8 January  Ministry of National Development instructed to review the sale and leaseback of PAP-managed town councils' management software with Action Information Management.

10 January  Train operators to be subject to stiffer penalties and held to more stringent standards.

11 January  Measures to cool the private and public housing markets.

14 January  Singles to be allowed to buy new HDB flats for owner-occupation.

20 January 2013

Why Punggol East By-Election Couldn't Wait

Many people thought that Prime Minister Lee Hsien Loong would take his time before calling a by-election for Punggol East following the resignation of Mr Michael Palmer on 12 December 2012.

After all, he had pointed out that the Government was focused on several national issues and preparing for Budget 2013.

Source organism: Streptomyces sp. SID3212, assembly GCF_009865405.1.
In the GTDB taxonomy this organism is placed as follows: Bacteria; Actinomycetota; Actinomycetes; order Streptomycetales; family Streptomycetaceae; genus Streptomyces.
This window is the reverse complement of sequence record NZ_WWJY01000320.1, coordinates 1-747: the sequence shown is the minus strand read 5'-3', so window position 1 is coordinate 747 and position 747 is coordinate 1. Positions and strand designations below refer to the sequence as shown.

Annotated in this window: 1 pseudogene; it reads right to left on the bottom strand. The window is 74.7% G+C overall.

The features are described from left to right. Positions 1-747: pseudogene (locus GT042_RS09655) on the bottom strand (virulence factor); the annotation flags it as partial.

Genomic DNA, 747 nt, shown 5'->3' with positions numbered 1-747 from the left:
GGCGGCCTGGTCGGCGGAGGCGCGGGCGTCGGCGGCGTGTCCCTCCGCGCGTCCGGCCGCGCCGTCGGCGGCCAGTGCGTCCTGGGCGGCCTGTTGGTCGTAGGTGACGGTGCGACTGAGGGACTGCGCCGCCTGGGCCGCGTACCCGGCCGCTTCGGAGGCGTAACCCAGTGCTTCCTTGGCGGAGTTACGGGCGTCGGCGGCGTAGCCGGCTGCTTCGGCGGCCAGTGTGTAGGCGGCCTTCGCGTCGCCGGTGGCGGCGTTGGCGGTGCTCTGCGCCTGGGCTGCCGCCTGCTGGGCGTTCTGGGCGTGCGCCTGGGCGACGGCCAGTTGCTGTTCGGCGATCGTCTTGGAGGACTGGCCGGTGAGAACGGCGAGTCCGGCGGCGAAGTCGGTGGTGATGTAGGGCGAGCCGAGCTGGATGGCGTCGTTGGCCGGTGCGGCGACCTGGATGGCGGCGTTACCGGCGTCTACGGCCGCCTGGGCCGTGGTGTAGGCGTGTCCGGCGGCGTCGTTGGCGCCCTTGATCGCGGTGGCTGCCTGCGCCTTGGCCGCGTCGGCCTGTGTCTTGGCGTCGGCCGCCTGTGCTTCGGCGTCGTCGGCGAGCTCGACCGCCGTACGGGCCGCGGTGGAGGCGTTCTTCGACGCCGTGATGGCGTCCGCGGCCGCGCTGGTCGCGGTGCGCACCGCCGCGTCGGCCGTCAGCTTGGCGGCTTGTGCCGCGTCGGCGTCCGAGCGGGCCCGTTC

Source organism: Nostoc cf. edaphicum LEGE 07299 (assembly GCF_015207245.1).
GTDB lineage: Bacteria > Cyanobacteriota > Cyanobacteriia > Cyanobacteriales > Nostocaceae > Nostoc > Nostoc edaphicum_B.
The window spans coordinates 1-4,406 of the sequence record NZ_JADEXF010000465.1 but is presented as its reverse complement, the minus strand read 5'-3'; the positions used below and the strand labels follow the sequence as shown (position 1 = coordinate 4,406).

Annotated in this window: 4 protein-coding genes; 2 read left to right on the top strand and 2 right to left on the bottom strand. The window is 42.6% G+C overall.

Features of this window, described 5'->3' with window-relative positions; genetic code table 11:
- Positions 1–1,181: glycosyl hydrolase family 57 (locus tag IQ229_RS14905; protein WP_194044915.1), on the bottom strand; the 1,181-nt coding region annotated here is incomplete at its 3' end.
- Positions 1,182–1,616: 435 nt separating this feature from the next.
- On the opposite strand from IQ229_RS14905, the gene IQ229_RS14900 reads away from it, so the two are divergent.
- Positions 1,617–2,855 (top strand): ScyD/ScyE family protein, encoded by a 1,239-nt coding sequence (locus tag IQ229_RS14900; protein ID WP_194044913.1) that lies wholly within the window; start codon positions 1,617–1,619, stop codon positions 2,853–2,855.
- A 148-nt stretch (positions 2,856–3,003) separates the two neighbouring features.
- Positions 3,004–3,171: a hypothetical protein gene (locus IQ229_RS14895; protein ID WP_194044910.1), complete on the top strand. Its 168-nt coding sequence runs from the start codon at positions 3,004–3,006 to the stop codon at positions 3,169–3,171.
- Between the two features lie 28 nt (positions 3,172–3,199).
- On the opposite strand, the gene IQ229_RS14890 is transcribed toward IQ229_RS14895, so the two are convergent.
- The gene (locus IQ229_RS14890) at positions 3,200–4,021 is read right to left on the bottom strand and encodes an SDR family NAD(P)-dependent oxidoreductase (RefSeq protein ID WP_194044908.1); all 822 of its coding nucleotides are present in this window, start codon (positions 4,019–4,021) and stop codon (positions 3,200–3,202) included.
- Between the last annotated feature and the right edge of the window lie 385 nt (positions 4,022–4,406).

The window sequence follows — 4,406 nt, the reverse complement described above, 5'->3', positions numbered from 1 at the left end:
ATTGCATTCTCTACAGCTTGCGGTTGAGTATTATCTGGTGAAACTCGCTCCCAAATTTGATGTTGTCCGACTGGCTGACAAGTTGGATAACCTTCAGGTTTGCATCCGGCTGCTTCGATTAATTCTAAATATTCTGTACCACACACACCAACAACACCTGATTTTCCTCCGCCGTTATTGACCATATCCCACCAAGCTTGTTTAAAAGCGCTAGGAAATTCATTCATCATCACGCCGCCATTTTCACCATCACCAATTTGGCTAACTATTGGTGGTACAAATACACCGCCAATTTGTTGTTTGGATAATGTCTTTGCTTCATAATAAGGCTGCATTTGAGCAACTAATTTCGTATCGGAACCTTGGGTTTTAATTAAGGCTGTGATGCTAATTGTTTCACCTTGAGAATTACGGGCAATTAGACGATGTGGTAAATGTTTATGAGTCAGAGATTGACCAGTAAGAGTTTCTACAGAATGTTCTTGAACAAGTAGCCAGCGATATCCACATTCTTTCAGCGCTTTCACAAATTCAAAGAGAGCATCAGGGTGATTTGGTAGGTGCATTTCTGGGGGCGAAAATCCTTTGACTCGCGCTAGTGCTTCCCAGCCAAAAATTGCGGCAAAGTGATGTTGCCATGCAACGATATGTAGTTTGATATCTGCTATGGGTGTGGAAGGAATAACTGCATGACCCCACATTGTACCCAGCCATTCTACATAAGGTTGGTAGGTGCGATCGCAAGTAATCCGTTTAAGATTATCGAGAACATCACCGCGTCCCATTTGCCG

Whilst acknowledging that the Constitution did not require a by-election to be called within any fixed time frame, he said that he would make his decision based on what was best for the constituents of Punggol East and the country.

Many people were therefore surprised when the writ of election for Punggol East was issued on 9 January 2013.

Some commentators praised PM Lee's political astuteness as a snap by-election gave the opposition parties little time to discuss how to avoid a multi-cornered contest that could favour the ruling People's Action Party and to prepare for the contest.

But were there other reasons for the timing of the by-election?

15 January 2013

Punggol East By-Election — The Power Of No